Republican officials had reason to worry about the 2018 election cycle before yesterday, but it's safe to say their anxiety levels reached new heights overnight.
Democrat Conor Lamb is the apparent winner over Republican Rick Saccone in Tuesday's special election in Pennsylvania's 18th Congressional District, according to an NBC News projection.With 99 percent of the votes counted, Lamb was leading by 641 votes in a district long held by the GOP and one that President Donald Trump -- who backed Saccone -- carried by 20 points in 2016.Lamb declared victory early Wednesday morning. Saccone has not conceded and his campaign is in touch with legal counsel.
I can appreciate why the "apparent" caveat is unsatisfying, but that's where things stand. Given the best information available right now, it looks like Lamb has narrowly won this race.
And that's not an outcome many would've predicted when the special-election campaign started. As we discussed yesterday, Pennsylvania's 18th congressional district, south of Pittsburgh in the Keystone State's southwest corner, can safely be described as a Republican stronghold. John McCain won here by 11 points in his presidential campaign in 2008; Mitt Romney fared even better four years later, winning by 17 points; and Donald Trump carried the district by a 20-point margin.
The area's former congressman, Republican Tim Murphy, ran unopposed in the last two election cycles – because no local Democrats saw any point in going up against him.
When a sex scandal led to Murphy's resignation, GOP officials assumed the party would have little trouble holding onto the seat. After all, a Democrat winning here would be like a Democrat winning a U.S. Senate campaign in Alabama.
Wait, that recently happened, too.
As the dust settles, it's worth keeping a few things in mind:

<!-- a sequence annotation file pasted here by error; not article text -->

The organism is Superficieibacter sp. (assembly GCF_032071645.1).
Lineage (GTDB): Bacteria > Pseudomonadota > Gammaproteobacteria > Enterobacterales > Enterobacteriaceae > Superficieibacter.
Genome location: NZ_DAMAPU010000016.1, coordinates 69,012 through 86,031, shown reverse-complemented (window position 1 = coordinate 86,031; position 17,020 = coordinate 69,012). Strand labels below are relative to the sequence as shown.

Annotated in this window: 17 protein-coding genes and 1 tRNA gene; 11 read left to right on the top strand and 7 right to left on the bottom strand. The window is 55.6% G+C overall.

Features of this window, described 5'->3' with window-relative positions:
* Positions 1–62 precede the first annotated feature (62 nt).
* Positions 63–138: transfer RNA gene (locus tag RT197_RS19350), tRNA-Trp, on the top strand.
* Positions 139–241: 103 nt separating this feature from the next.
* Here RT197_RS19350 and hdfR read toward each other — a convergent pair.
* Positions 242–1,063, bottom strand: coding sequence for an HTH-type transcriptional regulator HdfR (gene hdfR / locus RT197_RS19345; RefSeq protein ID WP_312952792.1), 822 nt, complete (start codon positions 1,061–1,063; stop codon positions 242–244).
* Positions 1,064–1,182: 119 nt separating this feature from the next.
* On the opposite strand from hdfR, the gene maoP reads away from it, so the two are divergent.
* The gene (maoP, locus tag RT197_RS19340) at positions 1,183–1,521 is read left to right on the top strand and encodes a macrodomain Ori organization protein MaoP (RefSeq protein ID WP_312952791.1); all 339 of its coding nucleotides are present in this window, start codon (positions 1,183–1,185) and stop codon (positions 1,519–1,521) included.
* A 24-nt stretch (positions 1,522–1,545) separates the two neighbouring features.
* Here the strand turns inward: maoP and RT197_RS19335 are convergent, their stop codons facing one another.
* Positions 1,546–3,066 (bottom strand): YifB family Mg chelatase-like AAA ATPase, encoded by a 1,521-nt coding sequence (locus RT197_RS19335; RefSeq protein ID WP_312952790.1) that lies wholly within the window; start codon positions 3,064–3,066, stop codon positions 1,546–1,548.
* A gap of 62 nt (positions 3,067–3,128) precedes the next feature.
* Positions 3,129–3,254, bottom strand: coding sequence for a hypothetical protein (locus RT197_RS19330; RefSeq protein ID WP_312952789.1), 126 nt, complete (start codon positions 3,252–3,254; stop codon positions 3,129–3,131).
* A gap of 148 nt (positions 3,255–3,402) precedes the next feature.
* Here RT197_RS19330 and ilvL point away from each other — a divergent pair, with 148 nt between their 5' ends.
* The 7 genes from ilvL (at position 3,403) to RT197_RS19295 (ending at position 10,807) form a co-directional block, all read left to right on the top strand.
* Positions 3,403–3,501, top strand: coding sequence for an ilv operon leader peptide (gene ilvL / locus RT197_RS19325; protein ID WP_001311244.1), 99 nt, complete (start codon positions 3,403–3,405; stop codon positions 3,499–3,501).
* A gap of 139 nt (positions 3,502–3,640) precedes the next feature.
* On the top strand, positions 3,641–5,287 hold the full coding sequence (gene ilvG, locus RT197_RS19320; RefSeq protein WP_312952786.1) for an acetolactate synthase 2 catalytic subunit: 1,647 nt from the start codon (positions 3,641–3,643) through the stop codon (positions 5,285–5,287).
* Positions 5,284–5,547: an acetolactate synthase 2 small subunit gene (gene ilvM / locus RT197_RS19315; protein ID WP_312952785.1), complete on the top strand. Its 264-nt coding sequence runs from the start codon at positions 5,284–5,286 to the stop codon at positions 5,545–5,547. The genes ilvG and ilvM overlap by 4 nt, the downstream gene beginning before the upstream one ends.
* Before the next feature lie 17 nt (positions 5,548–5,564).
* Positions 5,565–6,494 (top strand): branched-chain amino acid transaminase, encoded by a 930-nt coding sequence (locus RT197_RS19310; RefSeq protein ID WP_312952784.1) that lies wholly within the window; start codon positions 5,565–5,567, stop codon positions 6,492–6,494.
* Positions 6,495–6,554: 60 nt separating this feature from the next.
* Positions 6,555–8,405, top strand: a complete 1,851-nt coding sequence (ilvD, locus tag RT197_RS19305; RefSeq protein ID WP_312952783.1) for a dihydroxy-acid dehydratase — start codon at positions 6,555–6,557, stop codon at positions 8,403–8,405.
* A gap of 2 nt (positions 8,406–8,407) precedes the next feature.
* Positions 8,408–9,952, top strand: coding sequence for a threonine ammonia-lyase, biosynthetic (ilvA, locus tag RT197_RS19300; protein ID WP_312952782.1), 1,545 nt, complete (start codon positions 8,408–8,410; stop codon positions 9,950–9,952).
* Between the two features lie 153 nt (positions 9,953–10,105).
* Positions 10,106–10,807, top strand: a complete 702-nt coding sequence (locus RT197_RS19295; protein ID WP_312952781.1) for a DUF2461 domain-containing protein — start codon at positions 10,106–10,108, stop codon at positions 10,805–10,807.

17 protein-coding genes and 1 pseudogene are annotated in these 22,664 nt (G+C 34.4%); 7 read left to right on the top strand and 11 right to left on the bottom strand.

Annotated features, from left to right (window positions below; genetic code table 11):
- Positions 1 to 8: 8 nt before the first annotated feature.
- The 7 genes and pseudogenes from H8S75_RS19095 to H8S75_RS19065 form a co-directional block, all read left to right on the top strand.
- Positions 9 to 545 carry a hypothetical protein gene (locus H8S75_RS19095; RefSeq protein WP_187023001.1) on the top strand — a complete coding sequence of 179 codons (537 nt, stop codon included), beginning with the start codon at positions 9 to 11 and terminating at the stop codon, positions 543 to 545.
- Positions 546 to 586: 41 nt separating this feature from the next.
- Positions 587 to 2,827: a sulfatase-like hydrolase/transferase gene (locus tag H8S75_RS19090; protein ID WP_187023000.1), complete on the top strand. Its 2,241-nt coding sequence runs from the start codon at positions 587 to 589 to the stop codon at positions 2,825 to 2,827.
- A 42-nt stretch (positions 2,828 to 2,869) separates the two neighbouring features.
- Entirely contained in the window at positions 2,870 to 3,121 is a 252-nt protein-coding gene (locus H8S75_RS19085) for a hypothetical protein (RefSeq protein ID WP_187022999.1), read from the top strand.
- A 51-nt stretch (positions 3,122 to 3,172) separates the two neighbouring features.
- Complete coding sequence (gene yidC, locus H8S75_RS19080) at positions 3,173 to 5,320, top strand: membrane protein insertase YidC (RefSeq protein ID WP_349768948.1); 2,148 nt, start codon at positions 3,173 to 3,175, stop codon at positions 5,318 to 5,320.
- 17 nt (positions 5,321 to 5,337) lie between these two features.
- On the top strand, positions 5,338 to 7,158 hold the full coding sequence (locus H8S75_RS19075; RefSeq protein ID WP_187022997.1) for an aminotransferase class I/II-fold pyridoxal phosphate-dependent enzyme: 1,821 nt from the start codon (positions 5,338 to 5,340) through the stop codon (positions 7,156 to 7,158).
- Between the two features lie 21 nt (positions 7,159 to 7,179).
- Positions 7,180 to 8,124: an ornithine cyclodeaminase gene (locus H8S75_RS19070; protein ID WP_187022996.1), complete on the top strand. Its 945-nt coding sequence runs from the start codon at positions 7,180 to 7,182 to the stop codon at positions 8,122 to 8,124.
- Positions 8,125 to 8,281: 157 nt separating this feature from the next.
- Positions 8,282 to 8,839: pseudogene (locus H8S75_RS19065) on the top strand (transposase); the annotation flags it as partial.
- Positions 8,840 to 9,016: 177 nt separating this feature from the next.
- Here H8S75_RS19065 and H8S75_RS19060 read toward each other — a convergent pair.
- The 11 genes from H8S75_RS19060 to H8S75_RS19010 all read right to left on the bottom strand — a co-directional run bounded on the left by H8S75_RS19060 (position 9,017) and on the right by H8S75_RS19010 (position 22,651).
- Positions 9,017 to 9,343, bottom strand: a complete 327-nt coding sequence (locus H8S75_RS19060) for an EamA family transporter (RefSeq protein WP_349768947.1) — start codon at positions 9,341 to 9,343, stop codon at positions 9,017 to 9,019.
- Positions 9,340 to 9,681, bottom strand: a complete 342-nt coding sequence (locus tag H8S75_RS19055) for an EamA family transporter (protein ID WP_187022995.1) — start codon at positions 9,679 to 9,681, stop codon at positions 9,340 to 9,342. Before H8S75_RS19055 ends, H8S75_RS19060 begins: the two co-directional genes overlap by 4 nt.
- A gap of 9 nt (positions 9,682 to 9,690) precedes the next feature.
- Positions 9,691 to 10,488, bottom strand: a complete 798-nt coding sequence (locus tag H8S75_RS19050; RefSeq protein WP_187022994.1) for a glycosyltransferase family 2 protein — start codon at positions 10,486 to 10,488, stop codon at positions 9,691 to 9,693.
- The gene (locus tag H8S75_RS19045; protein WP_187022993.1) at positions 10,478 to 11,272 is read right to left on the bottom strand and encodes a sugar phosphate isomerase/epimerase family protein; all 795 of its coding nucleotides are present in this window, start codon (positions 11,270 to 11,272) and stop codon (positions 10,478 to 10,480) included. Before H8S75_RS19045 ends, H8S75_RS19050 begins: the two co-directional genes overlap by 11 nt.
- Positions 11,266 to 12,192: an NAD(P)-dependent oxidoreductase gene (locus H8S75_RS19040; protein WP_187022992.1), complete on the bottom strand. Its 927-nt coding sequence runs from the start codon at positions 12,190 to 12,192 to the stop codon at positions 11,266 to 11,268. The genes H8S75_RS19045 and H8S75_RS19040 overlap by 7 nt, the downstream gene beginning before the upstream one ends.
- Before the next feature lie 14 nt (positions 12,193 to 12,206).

1. Republicans went all out to help Saccone win. The Republican enjoyed a huge financial advantage in this race thanks to spending from outside GOP groups, and Saccone received extensive support from party leaders, including visits to the area from the president and vice president. As Republican candidates nationwide have probably noticed, it didn't much matter.
2. Pennsylvania's 18th was a test run for the GOP's midterm strategy. Republicans saw this contest as a dress rehearsal of sorts, trying out the party's 2018 message. What the GOP quickly discovered instead was that voters didn't much care about the party's focus on its tax plan or its obsessive focus on Nancy Pelosi.
3. A sign of things to come? In early 1974, with a scandal-plagued Republican president in the White House, there was a congressional special election in southwestern Pennsylvania. The district leaned toward the GOP, but Dems ran a young Marine veteran named Jack Murtha, who had fairly broad appeal. He eked out a narrow victory, and Democrats cruised in a wave election cycle later that year. It's entirely possible we'll see a very similar scenario play out in 2018.
4. Lamb was unique, but not that unique. GOP officials will likely argue yesterday was a fluke, since Lamb is generally more conservative than his party. There's some truth to that, but the apparent congressman-elect is a veteran -- and Dems have recruited more than a few vets to run this year. What's more, Lamb ran specifically against House Speaker Paul Ryan's (R-Wis.) agenda, and many Democrats are likely to do the same thing in the coming months.
5. The Pennsylvania race fits into a broader pattern. Pennsylvania's 18th. Alabama's Senate special election. State legislative special elections. The evidence suggesting the prevailing winds are at Democrats' backs is hard to miss, at least at this point in the cycle. Republicans may point to U.S. House special election wins in Georgia, South Carolina, Kansas, and Montana, but even in those races, Democrats ran first-time candidates in ruby-red districts, and in every instance, those Dems exceeded expectations and forced Republicans to scramble to secure narrow victories.
Yes, there's still some question about the final results in Pennsylvania's 18th, but the point is, Republicans shouldn't have to fight tooth and nail for a district like this. They did, and as of this minute, they failed anyway.
If the number of GOP retirements suddenly goes up, we'll know why.